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In certain heavy wind and sea-state conditions, the sail may become backwinded and overpower the vessel's ability to correct its course.
I think the reason offshore sailors use the end boom preventer is that they are often more at risk of jibing because normally don't have someone at the wheel / tiller at all times (relying instead on autopilots or self-steering wind vanes) and, more to the point, they are frequently dealing with larger seas which can increase the tendency for the boat to roll heavily when sailing down wind, thus increasing the risk of sticking the end of the boom in the water.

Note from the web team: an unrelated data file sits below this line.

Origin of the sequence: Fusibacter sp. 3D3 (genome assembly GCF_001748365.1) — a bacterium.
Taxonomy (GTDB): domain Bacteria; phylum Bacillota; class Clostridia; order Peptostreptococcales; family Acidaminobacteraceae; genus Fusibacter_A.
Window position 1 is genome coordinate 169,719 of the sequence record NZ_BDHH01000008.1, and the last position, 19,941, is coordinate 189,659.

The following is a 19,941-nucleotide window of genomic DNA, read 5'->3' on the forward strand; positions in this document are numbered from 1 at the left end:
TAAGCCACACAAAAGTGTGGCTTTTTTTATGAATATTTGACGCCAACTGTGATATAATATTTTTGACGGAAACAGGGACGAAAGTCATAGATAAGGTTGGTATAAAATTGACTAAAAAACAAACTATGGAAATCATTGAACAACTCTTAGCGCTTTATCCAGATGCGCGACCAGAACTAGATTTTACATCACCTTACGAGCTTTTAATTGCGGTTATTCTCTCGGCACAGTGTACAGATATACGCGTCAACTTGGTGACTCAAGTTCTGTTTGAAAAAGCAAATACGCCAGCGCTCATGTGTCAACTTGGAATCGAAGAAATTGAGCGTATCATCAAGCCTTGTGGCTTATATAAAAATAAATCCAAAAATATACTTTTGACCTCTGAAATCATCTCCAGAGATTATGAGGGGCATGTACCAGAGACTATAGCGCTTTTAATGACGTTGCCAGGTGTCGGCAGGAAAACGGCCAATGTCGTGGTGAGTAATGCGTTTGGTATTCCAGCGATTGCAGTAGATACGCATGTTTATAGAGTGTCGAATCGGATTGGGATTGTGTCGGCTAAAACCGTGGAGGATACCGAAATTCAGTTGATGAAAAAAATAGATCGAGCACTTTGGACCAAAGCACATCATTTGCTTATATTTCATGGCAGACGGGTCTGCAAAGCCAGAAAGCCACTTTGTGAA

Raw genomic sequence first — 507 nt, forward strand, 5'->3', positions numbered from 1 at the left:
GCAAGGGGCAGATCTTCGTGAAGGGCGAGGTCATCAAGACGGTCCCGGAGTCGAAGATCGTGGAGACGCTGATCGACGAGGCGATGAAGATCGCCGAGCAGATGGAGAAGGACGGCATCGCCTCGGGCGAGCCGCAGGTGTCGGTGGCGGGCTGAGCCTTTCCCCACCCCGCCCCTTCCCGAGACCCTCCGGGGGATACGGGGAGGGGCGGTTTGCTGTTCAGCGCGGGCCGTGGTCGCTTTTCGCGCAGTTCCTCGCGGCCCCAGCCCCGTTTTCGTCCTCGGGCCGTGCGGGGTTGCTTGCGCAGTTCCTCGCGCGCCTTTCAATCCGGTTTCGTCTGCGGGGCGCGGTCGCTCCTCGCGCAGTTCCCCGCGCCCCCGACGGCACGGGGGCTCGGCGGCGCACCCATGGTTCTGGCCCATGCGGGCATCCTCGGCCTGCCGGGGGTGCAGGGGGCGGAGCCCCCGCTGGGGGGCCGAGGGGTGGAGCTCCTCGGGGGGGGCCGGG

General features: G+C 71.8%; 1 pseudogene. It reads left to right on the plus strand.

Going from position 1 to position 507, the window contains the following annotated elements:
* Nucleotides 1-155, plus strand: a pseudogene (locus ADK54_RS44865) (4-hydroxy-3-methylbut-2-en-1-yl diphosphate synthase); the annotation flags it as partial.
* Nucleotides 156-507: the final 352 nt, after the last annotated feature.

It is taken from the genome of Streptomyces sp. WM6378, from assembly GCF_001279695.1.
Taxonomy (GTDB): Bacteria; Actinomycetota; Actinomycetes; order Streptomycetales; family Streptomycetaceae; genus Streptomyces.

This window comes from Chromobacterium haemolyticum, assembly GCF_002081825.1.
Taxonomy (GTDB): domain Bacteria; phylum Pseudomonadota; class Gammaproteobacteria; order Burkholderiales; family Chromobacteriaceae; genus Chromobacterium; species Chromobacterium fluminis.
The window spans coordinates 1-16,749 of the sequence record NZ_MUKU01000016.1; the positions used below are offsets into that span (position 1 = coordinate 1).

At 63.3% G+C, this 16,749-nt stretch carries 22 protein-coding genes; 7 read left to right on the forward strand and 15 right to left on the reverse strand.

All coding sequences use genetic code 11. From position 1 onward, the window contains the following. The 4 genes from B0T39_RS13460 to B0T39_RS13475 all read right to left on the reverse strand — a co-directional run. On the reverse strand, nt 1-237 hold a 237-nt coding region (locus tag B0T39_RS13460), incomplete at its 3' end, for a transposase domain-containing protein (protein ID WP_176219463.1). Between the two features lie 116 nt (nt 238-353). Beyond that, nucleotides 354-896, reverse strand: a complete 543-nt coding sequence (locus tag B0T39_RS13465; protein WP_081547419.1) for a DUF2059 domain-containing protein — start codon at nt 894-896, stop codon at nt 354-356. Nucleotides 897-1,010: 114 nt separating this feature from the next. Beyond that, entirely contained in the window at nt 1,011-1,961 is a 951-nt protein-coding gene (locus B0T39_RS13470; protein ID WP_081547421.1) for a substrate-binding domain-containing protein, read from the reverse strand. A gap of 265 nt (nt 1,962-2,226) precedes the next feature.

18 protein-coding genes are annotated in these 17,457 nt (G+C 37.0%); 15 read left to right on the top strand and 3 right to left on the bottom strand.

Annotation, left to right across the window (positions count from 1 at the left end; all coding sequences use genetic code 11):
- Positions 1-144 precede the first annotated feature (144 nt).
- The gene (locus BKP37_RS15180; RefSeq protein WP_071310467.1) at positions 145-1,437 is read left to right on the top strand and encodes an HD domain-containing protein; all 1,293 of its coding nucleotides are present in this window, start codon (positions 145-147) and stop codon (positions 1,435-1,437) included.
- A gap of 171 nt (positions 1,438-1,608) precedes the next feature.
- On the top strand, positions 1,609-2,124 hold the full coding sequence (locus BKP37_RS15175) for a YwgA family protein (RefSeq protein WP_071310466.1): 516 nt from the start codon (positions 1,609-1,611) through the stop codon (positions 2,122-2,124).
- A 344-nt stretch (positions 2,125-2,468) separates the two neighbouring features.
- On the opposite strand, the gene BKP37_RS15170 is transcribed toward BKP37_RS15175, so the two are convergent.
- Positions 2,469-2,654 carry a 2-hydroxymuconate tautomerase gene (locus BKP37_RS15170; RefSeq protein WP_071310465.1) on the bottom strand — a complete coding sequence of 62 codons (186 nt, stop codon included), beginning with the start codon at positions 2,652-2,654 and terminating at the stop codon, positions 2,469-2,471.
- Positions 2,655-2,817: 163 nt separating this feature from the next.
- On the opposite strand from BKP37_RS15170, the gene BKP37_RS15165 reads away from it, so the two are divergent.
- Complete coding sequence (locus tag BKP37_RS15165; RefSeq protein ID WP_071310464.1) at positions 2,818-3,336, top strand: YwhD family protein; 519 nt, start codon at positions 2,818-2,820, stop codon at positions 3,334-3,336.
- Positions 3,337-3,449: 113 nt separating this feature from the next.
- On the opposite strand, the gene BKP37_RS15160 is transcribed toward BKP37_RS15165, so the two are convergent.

Coastal sailors don't have to deal with these circumstances quite so often and mid-boom preventers or boom brakes may be the preferable option. As I indicated in an earlier post, I used a mid-boom preventer for several years and it does make it much easier to release the preventer in a controlled manner when the mainsail goes aback.
Fortunately, I haven't yet experience the situation you describe -- with the sail aback, preventer holding the boom from jibing and the rudder unable to bring the boat back down wind -- but I can imagine it happening. As you suggest, the recovery would be challenging, but so far I've found that the combination of easing the preventer while recovering the slack in the mainsheet and helm action can usually get things back to where you want them. I think there's also a lot to be said for keeping the sail area appropriate to the conditions at hand and having a human being driving the boat (or at least sitting at the helm prepared to react) when the wind and sea state get up. After all, an attentive helmsman is probably the best "preventer" there is.